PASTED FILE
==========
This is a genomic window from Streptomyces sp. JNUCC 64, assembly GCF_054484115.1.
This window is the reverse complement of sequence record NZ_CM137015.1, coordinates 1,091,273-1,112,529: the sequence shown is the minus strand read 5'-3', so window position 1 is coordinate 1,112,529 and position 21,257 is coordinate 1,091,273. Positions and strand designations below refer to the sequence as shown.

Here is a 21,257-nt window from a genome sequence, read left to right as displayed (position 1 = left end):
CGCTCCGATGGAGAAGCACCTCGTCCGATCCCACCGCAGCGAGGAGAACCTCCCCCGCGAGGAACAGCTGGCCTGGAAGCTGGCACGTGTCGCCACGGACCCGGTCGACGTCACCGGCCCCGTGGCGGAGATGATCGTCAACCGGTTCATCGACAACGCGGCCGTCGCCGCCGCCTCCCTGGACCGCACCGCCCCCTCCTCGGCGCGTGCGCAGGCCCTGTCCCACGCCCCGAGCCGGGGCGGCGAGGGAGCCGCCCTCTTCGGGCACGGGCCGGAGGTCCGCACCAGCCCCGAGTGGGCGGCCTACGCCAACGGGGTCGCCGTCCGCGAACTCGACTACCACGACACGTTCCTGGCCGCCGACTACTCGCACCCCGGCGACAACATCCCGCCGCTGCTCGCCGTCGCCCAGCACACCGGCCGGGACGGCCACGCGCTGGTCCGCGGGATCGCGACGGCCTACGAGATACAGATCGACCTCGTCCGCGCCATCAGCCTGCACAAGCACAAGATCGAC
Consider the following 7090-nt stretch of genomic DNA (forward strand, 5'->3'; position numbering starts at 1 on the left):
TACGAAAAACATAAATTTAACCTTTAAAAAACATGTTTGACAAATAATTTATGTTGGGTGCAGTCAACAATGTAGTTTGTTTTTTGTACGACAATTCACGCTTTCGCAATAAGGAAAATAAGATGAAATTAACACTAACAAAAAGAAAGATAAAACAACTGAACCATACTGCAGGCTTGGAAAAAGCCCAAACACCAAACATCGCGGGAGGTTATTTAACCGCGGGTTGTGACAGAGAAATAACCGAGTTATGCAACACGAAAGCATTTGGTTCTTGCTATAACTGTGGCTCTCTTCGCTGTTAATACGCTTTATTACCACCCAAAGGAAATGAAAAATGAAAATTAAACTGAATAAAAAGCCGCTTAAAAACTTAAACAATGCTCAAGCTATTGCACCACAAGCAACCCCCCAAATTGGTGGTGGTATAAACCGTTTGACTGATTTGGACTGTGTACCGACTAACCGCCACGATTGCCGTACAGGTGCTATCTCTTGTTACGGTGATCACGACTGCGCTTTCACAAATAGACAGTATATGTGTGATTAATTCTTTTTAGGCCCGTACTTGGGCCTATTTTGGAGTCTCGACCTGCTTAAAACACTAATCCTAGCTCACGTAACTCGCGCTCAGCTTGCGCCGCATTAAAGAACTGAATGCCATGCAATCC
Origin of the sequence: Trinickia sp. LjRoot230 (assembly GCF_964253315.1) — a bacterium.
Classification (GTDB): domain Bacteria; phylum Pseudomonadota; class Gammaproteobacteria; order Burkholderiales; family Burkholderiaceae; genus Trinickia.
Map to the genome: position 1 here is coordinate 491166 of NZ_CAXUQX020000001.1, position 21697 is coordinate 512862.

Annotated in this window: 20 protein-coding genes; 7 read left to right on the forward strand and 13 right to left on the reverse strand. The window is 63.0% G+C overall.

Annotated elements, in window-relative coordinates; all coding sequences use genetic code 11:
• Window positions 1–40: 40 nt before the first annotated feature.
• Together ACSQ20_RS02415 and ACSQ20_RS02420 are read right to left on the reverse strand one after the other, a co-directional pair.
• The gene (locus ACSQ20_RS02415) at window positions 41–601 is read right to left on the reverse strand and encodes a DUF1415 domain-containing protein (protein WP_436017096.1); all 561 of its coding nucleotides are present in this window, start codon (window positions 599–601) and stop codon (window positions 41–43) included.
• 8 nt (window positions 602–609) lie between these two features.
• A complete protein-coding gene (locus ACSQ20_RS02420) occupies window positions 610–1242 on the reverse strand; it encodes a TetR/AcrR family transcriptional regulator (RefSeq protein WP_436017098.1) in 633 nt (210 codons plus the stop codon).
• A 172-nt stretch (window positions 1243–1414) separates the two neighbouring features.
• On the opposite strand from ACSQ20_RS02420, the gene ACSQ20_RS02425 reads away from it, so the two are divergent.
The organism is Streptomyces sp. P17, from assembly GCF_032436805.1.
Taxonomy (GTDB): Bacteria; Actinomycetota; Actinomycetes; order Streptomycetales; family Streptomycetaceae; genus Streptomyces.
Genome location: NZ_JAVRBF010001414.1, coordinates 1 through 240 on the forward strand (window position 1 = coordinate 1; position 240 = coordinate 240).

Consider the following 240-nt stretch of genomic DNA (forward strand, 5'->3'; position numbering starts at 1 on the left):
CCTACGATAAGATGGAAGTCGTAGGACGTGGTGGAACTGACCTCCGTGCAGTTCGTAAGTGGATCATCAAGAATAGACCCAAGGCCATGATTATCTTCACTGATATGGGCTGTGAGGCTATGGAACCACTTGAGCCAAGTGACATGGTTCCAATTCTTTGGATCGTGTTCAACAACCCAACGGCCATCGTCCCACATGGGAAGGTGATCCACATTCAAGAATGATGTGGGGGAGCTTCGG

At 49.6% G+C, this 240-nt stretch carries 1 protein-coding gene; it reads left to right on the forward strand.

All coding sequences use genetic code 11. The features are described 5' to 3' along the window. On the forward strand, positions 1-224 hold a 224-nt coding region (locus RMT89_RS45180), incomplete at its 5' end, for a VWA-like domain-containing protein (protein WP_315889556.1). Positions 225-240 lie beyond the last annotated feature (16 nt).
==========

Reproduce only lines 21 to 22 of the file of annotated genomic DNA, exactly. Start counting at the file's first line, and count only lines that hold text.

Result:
Genome location: NZ_JAVRBF010001414.1, coordinates 1 through 240 on the forward strand (window position 1 = coordinate 1; position 240 = coordinate 240).

Consider the following 240-nt stretch of genomic DNA (forward strand, 5'->3'; position numbering starts at 1 on the left):